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When a problem requires a quick solution, how do you respond?

1 of 25 Problem Solving Interview Questions and Answers Written by Rachelle Enns

Updated on January 17th, 2019 | Rachelle is a job search expert, career coach, and headhunter
who helps everyone from students to fortune executives find success in their career.
How to Answer

When it comes to complex problem solving, decisions are not always readily reached. It takes practice, experience, and confidence to learn what sorts of decisions yield the best results. Walk the interviewer through your process when it comes to making quick decisions. Do you rely on past experiences? Perhaps you go with a gut feeling. Maybe you have read case studies that you lean on in these instances.

Problems that require you to act quickly can be emergency situations such as knowing where the fire extinguisher is and grabbing it fast enough to put out a small grease fire in the company kitchen. Other quick decisions could be if you are asked to take on a new responsibility and are only given five minutes to decide if it's something you are prepared to take on. Going with your gut is a skill, and the more you learn to trust your intuition, the easier it becomes to make these types of decisions. Demonstrate that you are confident and able to react swiftly when the need arises.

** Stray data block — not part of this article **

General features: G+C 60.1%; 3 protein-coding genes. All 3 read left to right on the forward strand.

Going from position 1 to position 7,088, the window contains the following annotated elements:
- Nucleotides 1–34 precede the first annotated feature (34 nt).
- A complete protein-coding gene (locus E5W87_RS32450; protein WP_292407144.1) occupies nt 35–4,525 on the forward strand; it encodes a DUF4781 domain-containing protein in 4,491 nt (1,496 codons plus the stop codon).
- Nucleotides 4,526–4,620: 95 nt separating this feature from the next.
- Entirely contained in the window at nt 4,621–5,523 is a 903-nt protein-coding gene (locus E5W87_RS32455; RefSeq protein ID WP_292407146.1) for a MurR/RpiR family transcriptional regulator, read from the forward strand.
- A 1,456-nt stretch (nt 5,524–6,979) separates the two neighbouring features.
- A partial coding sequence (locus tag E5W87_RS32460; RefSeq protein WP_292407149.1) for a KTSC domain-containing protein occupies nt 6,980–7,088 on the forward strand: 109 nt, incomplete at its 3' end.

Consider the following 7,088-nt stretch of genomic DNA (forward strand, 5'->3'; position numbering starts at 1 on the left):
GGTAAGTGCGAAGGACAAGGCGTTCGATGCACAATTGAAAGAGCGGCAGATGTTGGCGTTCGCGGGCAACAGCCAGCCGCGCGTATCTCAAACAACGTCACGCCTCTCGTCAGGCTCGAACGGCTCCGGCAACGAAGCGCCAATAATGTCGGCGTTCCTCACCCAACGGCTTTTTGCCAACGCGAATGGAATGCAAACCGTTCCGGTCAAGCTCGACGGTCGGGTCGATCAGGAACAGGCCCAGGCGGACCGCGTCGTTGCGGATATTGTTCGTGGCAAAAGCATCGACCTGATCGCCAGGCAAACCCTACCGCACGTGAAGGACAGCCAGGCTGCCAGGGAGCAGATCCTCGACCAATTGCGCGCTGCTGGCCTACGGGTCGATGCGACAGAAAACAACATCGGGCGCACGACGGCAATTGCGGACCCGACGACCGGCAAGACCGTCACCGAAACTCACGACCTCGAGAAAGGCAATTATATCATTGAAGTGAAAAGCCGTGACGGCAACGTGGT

Professional Answer Examples
General
Answer example

"Our Controller recently came down with pneumonia on a week where we had a major client presentation to give. He sent me what he had prepared, and I had to fill in the blanks. As an Analyst it was a bit out of my wheelhouse, being in a client facing role, but I adapted quickly, and reminded myself that my team needed me."

Admin
Answer example

"When an urgent problem arises at work, I always try to respond in a calm and assuring manner. I am a natural leader which means that my team often looks to me for answers. One instance of my fast-thinking was just last week when we had an administrative employee no-show on a significant day for us. I called a temp agency, and they had the position filled in just one hour."

Manager
Answer example